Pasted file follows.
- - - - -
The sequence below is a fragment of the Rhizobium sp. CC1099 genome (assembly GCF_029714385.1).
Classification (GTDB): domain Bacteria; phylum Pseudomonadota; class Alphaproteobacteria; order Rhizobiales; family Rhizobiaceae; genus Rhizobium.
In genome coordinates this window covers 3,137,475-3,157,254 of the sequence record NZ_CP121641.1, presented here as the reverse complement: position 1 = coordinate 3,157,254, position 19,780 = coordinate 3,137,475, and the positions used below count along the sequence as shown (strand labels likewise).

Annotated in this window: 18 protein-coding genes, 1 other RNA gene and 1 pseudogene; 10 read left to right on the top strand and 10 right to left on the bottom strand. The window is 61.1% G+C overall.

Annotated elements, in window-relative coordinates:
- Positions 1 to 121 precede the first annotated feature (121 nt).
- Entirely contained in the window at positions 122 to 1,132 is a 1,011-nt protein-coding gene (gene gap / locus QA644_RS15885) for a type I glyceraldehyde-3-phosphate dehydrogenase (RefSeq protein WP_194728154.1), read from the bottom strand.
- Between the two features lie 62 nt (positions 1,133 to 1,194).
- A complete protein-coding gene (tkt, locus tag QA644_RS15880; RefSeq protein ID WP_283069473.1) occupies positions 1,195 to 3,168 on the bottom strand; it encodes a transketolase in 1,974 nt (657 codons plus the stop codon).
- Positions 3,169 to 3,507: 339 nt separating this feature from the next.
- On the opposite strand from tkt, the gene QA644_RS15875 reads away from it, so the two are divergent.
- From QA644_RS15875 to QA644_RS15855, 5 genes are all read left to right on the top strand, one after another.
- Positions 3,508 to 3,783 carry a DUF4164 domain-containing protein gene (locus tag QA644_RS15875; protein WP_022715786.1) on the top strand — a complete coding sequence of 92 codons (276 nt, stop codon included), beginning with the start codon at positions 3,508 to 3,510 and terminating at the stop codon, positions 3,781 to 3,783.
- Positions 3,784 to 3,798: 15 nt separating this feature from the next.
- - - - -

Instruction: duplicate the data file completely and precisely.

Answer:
The sequence below is a fragment of the Rhizobium sp. CC1099 genome (assembly GCF_029714385.1).
Classification (GTDB): domain Bacteria; phylum Pseudomonadota; class Alphaproteobacteria; order Rhizobiales; family Rhizobiaceae; genus Rhizobium.
In genome coordinates this window covers 3,137,475-3,157,254 of the sequence record NZ_CP121641.1, presented here as the reverse complement: position 1 = coordinate 3,157,254, position 19,780 = coordinate 3,137,475, and the positions used below count along the sequence as shown (strand labels likewise).

Annotated in this window: 18 protein-coding genes, 1 other RNA gene and 1 pseudogene; 10 read left to right on the top strand and 10 right to left on the bottom strand. The window is 61.1% G+C overall.

Annotated elements, in window-relative coordinates:
- Positions 1 to 121 precede the first annotated feature (121 nt).
- Entirely contained in the window at positions 122 to 1,132 is a 1,011-nt protein-coding gene (gene gap / locus QA644_RS15885) for a type I glyceraldehyde-3-phosphate dehydrogenase (RefSeq protein WP_194728154.1), read from the bottom strand.
- Between the two features lie 62 nt (positions 1,133 to 1,194).
- A complete protein-coding gene (tkt, locus tag QA644_RS15880; RefSeq protein ID WP_283069473.1) occupies positions 1,195 to 3,168 on the bottom strand; it encodes a transketolase in 1,974 nt (657 codons plus the stop codon).
- Positions 3,169 to 3,507: 339 nt separating this feature from the next.
- On the opposite strand from tkt, the gene QA644_RS15875 reads away from it, so the two are divergent.
- From QA644_RS15875 to QA644_RS15855, 5 genes are all read left to right on the top strand, one after another.
- Positions 3,508 to 3,783 carry a DUF4164 domain-containing protein gene (locus tag QA644_RS15875; protein WP_022715786.1) on the top strand — a complete coding sequence of 92 codons (276 nt, stop codon included), beginning with the start codon at positions 3,508 to 3,510 and terminating at the stop codon, positions 3,781 to 3,783.
- Positions 3,784 to 3,798: 15 nt separating this feature from the next.